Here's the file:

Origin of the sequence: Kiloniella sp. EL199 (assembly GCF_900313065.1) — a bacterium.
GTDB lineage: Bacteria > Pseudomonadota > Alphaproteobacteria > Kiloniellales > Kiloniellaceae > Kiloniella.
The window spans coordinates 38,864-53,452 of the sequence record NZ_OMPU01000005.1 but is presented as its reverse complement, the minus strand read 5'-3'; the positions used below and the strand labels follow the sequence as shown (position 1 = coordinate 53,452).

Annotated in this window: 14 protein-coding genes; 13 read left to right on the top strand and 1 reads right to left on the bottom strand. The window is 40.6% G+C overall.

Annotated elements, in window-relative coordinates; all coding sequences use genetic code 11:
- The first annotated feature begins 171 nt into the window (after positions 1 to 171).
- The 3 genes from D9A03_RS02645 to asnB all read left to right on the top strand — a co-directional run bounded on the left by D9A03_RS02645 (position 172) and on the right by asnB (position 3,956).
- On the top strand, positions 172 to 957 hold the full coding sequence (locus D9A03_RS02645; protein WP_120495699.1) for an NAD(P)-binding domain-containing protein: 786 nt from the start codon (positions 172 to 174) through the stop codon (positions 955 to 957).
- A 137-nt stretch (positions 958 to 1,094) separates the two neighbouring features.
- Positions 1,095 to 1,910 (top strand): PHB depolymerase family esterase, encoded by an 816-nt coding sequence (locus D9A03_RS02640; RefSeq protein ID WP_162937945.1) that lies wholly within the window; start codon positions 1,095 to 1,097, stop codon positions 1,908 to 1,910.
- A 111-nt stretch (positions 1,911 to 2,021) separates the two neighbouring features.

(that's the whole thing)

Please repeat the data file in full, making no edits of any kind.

Origin of the sequence: Kiloniella sp. EL199 (assembly GCF_900313065.1) — a bacterium.
GTDB lineage: Bacteria > Pseudomonadota > Alphaproteobacteria > Kiloniellales > Kiloniellaceae > Kiloniella.
The window spans coordinates 38,864-53,452 of the sequence record NZ_OMPU01000005.1 but is presented as its reverse complement, the minus strand read 5'-3'; the positions used below and the strand labels follow the sequence as shown (position 1 = coordinate 53,452).

Annotated in this window: 14 protein-coding genes; 13 read left to right on the top strand and 1 reads right to left on the bottom strand. The window is 40.6% G+C overall.

Annotated elements, in window-relative coordinates; all coding sequences use genetic code 11:
- The first annotated feature begins 171 nt into the window (after positions 1 to 171).
- The 3 genes from D9A03_RS02645 to asnB all read left to right on the top strand — a co-directional run bounded on the left by D9A03_RS02645 (position 172) and on the right by asnB (position 3,956).
- On the top strand, positions 172 to 957 hold the full coding sequence (locus D9A03_RS02645; protein WP_120495699.1) for an NAD(P)-binding domain-containing protein: 786 nt from the start codon (positions 172 to 174) through the stop codon (positions 955 to 957).
- A 137-nt stretch (positions 958 to 1,094) separates the two neighbouring features.
- Positions 1,095 to 1,910 (top strand): PHB depolymerase family esterase, encoded by an 816-nt coding sequence (locus D9A03_RS02640; RefSeq protein ID WP_162937945.1) that lies wholly within the window; start codon positions 1,095 to 1,097, stop codon positions 1,908 to 1,910.
- A 111-nt stretch (positions 1,911 to 2,021) separates the two neighbouring features.